MUMBAI (Reuters) - Thousands of people and lion mascots swarmed the weekend opening of a “Make in India” drive to attract foreign direct investment, pitched by Prime Minister Narendra Modi as “the biggest brand that India has ever created”.
The week-long event, the boldest since Modi launched the initiative to emulate China’s export miracle back in 2014, got off to an inauspicious start when a huge fire engulfed the stage at a cultural event on Sunday. Nobody was hurt.
Even as the Make in India hype scales new heights, some bosses questioned Modi’s delivery on promises to make it easier to do business, while marketing experts cautioned against creating unrealistic expectations.
“When you over-communicate and you under-deliver, the biggest risk is that you begin to lose trust,” said Chandramouli Nilakantan, CEO of Blue Lotus Communications, a branding and public relations consultancy.
On buzz alone, the effort got off to a great start, with the prime ministers of Sweden and Finland attending Saturday’s gala opening hosted by Modi.
On Sunday, delegates thronged the 10 pavilions erected for the event in Mumbai, India’s financial capital. Around 2,500 foreign and 8,000 domestic companies were expected to attend, organisers said.
Yet on the ground, the experience of businesses is more prosaic. Twenty months after Modi swept to power with a promise of growth and jobs for India’s 1.3 billion people, executives say more needs to be done, including improving infrastructure.
More pressingly, key legislation such as a goods and services tax and land acquisition bill are stuck in parliament, just as global competitors such as Vietnam step up their own reform efforts.
“Make in India is a great initiative and has created a lot of positive sentiments,” Vikas Agarwal, general manager of mobile phone maker OnePlus in India, told Reuters.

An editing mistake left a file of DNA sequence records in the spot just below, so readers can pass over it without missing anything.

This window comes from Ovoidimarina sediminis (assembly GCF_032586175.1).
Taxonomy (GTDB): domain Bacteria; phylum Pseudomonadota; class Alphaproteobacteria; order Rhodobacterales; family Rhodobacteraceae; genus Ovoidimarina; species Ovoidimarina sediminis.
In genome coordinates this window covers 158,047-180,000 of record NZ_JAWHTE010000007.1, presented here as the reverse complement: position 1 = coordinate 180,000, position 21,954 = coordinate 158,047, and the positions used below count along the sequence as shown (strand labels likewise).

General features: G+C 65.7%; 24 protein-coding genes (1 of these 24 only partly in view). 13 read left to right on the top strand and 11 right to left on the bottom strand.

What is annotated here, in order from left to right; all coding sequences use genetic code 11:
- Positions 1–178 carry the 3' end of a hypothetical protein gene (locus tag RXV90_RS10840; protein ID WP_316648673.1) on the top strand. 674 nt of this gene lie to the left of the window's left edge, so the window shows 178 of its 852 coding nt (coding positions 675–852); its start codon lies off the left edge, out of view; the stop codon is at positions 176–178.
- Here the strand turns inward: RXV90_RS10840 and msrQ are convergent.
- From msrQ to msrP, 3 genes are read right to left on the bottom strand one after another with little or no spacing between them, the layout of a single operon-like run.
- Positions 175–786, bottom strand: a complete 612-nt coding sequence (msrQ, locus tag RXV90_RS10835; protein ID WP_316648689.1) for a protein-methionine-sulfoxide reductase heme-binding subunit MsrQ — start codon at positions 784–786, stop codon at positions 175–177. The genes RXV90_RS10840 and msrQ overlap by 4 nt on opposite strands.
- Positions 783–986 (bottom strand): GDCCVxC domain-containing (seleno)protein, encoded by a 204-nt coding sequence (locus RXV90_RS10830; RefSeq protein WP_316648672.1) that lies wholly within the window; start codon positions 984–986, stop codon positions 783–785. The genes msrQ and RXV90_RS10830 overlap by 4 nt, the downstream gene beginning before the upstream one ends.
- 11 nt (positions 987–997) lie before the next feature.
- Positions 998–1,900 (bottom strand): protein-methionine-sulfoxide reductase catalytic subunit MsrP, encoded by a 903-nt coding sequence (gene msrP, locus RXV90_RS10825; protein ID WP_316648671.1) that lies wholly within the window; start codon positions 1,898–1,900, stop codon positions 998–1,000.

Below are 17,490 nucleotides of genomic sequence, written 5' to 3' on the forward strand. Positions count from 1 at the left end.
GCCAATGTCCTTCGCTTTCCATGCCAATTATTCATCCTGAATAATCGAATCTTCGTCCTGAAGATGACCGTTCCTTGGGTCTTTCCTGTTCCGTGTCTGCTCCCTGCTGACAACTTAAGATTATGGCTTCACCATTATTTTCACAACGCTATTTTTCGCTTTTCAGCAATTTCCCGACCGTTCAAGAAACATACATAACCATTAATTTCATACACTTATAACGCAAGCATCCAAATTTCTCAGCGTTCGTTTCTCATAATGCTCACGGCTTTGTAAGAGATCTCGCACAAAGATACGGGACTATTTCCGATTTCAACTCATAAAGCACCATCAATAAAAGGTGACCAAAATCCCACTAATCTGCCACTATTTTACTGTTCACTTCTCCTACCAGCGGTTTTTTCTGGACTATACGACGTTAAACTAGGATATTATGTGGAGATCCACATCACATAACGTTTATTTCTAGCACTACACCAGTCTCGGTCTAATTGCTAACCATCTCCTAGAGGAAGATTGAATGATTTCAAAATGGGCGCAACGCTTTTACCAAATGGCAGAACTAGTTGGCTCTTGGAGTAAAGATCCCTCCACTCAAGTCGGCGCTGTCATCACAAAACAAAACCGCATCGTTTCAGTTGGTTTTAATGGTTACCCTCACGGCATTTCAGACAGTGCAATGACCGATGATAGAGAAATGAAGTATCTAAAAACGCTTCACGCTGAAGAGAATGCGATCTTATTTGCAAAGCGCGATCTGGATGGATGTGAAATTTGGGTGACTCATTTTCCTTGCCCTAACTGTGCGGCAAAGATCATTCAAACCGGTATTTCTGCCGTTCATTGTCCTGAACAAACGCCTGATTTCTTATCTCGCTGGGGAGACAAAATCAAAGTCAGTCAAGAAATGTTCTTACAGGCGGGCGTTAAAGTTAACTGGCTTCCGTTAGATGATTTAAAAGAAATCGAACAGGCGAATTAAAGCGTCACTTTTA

“Now the government needs to follow up with policies. That includes providing custom duty and export incentives, tax rationalisation and removal of ambiguous land acquisition policies.”
Make In India has scored major wins, including a pledge by Taiwan’s Foxconn to invest $5 billion in a new electronics manufacturing facility.
That has helped foreign direct investment to nearly double to $59 billion last year, the seventh highest level in the world, according to the United Nations Conference on Trade and Development.
Yet in critical aspects, India remains far behind its goals.
The proportion of manufacturing to gross domestic product has been stuck at around 17 percent for five years, below the government’s goal to ramp it up to 25 percent, according to the Boston Consulting Group.
India has only created 4 million manufacturing jobs since 2010, according to Boston Consulting. At the current rate, India may only create 8 million jobs by 2022, well below the government’s goal of 100 million.
Professor Ravi Aron, a U.S.-based expert in manufacturing, said India was ill-suited for a Chinese-style export boom, because it lacked the infrastructure and the skills for its exports to compete internationally.
“It should not be called ‘Make in India’ but ‘Make In Spite of India’,” said Aron, of Johns Hopkins University, advising the Indian government to scale back its ambitions and focus on its growing domestic market.
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Editing by Douglas Busvine and Tom Heneghan
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